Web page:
There are three forms of Alzheimer’s disease

A new framework for analyzing Alzheimer’s disease.


One of the causes of Alzheimer’s disease is the build-up of amyloid and tau in and around brain cells. In this disease, different areas of the brain shrink.

Alzheimer’s disease is associated with a specific pattern of pathological changes in the brain that result in neurodegeneration. However, this case is not the same in all patients. Also, the disappointing results from recently marketed drugs have highlighted the need to reconsider this disease.

In Switzerland, a European consortium of physicians and scientists, led by the University of Geneva (UNIGE) and the University Hospitals of Geneva (HUG), which also includes INSERM in France, has analyzed the data presented in nearly 200 previously published studies. Far from being a monolithic disease where the same causes produce the same effects, this analysis proposes a categorization of patients into three groups, each with its dynamics.

Giovanni Frisoni, Professor in the Department of Readaptation and Geriatrics at the UNIGE Faculty of Medicine and Director of the HUG Memory Centre, who directed this work, said, “Yet if we consider Alzheimer’s disease as a sequential cascade of biological events, it should have been much more effective. Stopping the production of beta-amyloid with a drug should logically interrupt neuronal loss and, therefore, memory loss, which has not been massively observed. Furthermore, we have found that some people with amyloid do not develop cognitive symptoms. What does protect their brain from neurotoxicity?”

Scientists wanted to determine why the deterministic model of the disease is found in some cases but not in others. They conducted a systematic literature review; some articles tend to confirm this model, while others refute it.

Daniele Altomare, a researcher in Giovanni Frisoni’s group, said, “Our interpretive framework showed that Alzheimer’s disease is more complex than it appears. Three groups of patients can be distinguished according to their risk factors, the characteristics of their disease, and their clinical fate.”

The cascade prediction is only confirmed in one of these three groups, where patients carry an inherited genetic mutation known as “autosomal dominant.”

Fortunately, this mutation is uncommon, as it causes the systematic development of an early cognitive deficit (between 30 and 50 years of age). The presence or absence of a genetic variant, the e4 allele of the APOE gene, which appears to be an essential risk factor, affects the development of cognitive deficit symptoms in the sporadic form: two-thirds of carriers will develop Alzheimer’s disease symptoms sooner or later. The third group includes those who do not have a genetic mutation but for whom neurotoxic proteins appear to be a significant but not unique risk factor.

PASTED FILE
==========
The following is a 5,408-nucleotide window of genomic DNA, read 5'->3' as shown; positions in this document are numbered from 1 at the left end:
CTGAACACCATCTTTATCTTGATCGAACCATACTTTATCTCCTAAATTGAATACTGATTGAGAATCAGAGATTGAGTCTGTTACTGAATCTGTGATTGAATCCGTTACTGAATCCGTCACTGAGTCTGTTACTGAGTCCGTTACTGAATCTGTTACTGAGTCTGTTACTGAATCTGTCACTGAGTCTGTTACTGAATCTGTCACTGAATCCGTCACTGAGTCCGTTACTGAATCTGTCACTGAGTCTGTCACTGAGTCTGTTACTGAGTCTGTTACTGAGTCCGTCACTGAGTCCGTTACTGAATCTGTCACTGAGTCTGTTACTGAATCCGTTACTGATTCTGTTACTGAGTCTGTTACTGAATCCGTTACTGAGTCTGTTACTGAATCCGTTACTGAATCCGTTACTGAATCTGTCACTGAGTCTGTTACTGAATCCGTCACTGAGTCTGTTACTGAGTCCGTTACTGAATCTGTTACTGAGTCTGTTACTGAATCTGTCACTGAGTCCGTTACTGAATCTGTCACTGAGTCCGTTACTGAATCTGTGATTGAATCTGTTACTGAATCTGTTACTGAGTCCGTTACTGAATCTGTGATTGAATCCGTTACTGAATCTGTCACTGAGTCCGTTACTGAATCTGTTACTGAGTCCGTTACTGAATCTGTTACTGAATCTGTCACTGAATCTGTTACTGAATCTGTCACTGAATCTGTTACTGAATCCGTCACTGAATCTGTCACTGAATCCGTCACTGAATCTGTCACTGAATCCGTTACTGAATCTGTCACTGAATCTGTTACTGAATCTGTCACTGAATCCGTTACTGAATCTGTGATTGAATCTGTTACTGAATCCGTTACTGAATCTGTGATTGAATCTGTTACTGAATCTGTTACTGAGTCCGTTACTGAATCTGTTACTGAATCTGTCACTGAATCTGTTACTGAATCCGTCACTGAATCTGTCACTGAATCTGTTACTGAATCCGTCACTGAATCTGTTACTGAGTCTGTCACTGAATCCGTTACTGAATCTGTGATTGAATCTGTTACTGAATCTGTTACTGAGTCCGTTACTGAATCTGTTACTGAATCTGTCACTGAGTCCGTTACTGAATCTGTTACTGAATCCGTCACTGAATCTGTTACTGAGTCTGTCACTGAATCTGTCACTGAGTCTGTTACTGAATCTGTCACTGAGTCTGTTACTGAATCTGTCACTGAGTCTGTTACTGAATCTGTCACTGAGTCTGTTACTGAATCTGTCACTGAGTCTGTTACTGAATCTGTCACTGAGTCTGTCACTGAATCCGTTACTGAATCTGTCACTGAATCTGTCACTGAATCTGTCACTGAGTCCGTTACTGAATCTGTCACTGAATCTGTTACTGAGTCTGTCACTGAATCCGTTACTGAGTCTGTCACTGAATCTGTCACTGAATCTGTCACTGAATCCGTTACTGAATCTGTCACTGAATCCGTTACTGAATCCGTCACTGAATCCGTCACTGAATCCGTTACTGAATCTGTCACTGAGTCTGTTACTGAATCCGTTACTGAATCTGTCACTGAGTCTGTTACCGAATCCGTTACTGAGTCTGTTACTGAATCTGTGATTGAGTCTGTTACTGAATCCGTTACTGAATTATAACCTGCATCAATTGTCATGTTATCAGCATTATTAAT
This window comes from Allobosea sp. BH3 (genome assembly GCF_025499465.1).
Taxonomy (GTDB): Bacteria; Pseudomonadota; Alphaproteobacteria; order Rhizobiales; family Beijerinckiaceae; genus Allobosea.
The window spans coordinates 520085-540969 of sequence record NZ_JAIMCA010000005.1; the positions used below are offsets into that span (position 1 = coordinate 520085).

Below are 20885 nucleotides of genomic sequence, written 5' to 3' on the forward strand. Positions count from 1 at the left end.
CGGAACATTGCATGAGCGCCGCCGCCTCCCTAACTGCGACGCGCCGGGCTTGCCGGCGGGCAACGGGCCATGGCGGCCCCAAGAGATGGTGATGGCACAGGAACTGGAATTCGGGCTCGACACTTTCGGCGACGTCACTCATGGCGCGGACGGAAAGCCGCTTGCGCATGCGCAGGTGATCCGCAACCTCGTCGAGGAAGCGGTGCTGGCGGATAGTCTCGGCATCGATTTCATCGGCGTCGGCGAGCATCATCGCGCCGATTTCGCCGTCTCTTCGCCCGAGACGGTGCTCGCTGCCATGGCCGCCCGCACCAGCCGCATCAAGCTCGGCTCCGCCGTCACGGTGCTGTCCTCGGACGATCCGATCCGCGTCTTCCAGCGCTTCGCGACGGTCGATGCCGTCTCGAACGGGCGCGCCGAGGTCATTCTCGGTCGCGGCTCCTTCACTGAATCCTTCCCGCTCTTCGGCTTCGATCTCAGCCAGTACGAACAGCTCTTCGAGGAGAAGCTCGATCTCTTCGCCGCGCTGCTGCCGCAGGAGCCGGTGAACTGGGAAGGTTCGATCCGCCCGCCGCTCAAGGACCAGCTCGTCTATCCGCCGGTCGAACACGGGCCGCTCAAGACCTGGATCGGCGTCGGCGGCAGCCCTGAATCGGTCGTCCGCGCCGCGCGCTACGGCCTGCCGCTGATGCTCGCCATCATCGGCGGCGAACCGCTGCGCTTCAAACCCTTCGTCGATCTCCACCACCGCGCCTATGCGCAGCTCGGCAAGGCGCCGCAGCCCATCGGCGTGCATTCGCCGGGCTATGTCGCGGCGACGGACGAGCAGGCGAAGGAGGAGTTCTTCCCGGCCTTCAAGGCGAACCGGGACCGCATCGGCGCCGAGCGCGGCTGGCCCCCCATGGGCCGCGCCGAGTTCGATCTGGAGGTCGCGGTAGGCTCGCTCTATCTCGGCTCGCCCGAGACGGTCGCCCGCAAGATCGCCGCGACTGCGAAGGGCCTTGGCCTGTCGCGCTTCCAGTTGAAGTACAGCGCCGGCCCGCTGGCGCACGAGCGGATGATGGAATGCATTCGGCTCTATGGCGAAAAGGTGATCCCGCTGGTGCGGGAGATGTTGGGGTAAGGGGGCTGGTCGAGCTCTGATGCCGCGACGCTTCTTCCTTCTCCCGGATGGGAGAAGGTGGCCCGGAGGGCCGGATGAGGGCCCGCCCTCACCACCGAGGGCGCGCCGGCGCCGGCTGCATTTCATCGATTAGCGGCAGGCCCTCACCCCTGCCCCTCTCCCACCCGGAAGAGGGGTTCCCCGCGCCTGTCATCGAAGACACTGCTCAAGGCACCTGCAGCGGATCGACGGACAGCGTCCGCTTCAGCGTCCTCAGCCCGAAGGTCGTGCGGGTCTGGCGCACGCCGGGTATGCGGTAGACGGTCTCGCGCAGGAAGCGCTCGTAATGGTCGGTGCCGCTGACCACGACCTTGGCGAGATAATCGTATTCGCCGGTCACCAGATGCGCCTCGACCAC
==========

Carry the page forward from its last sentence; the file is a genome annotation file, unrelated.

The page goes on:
Giovanni Frisoni said, “Half of our patients belong to this third group. Our probabilistic model, therefore, suggests that all genetic and environmental risk factors should be considered. Cognitive impairment develops when their weight overcomes the resilience of the brain, which is itself determined by protective factors of genetic and environmental origin.”

In the case of patients with cardiovascular disease, preventing risks (hypertension, obesity, etc.) in people who have never had a heart attack or stroke results in a very significant reduction in the number of cases in the following years. In contrast, such treatment after a stroke or heart attack brings only minimal benefits in recovery.

Frisoni said, “In our view, the same reasoning should apply to Alzheimer’s disease: it is essential to treat people at risk before symptoms appear.”

The recent development of instruments that allowed precise detection of beta-amyloid and hyperphosphorylated tau in the blood is about to change this. It could allow the inclusion of such screening in routine check-ups.

Scientists noted“Although patient management will not change overnight, a more detailed understanding of the biological mechanisms at work will make it possible to develop more precise research protocols that take into account the different forms of Alzheimer’s disease. In the years to come, we hope to adopt preventive and therapeutic strategies to each individual, rather than according to a standardized protocol that has already shown its limits.”

Journal Reference:

  1. Frisoni, G.B., Altomare, D., Thal, D.R. et al. The probabilistic model of Alzheimer disease: the amyloid hypothesis revised. Nat Rev Neurosci (2021). DOI: 10.1038/s41583-021-00533-w
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